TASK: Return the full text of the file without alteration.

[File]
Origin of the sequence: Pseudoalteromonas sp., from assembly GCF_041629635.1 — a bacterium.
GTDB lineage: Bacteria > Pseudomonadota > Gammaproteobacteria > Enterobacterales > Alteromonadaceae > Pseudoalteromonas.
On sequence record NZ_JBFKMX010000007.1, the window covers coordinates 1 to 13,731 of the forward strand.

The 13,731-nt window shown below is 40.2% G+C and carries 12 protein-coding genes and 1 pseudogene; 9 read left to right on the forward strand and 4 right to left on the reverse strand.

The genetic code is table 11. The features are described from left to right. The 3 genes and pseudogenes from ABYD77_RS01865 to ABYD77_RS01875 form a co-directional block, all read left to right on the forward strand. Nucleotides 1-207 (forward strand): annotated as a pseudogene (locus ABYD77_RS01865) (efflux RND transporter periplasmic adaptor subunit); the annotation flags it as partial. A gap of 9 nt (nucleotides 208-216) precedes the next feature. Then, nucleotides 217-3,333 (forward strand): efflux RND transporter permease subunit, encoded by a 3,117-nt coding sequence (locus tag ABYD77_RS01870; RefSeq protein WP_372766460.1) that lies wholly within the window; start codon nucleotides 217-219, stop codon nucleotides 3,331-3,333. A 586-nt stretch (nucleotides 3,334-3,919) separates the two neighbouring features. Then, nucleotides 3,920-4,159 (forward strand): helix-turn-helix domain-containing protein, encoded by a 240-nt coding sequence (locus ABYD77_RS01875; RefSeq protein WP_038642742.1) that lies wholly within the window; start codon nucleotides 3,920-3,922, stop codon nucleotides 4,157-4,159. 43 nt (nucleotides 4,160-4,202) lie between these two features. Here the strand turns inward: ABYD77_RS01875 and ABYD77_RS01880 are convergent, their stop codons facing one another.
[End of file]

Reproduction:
Origin of the sequence: Pseudoalteromonas sp., from assembly GCF_041629635.1 — a bacterium.
GTDB lineage: Bacteria > Pseudomonadota > Gammaproteobacteria > Enterobacterales > Alteromonadaceae > Pseudoalteromonas.
On sequence record NZ_JBFKMX010000007.1, the window covers coordinates 1 to 13,731 of the forward strand.

The 13,731-nt window shown below is 40.2% G+C and carries 12 protein-coding genes and 1 pseudogene; 9 read left to right on the forward strand and 4 right to left on the reverse strand.

The genetic code is table 11. The features are described from left to right. The 3 genes and pseudogenes from ABYD77_RS01865 to ABYD77_RS01875 form a co-directional block, all read left to right on the forward strand. Nucleotides 1-207 (forward strand): annotated as a pseudogene (locus ABYD77_RS01865) (efflux RND transporter periplasmic adaptor subunit); the annotation flags it as partial. A gap of 9 nt (nucleotides 208-216) precedes the next feature. Then, nucleotides 217-3,333 (forward strand): efflux RND transporter permease subunit, encoded by a 3,117-nt coding sequence (locus tag ABYD77_RS01870; RefSeq protein WP_372766460.1) that lies wholly within the window; start codon nucleotides 217-219, stop codon nucleotides 3,331-3,333. A 586-nt stretch (nucleotides 3,334-3,919) separates the two neighbouring features. Then, nucleotides 3,920-4,159 (forward strand): helix-turn-helix domain-containing protein, encoded by a 240-nt coding sequence (locus ABYD77_RS01875; RefSeq protein WP_038642742.1) that lies wholly within the window; start codon nucleotides 3,920-3,922, stop codon nucleotides 4,157-4,159. 43 nt (nucleotides 4,160-4,202) lie between these two features. Here the strand turns inward: ABYD77_RS01875 and ABYD77_RS01880 are convergent, their stop codons facing one another.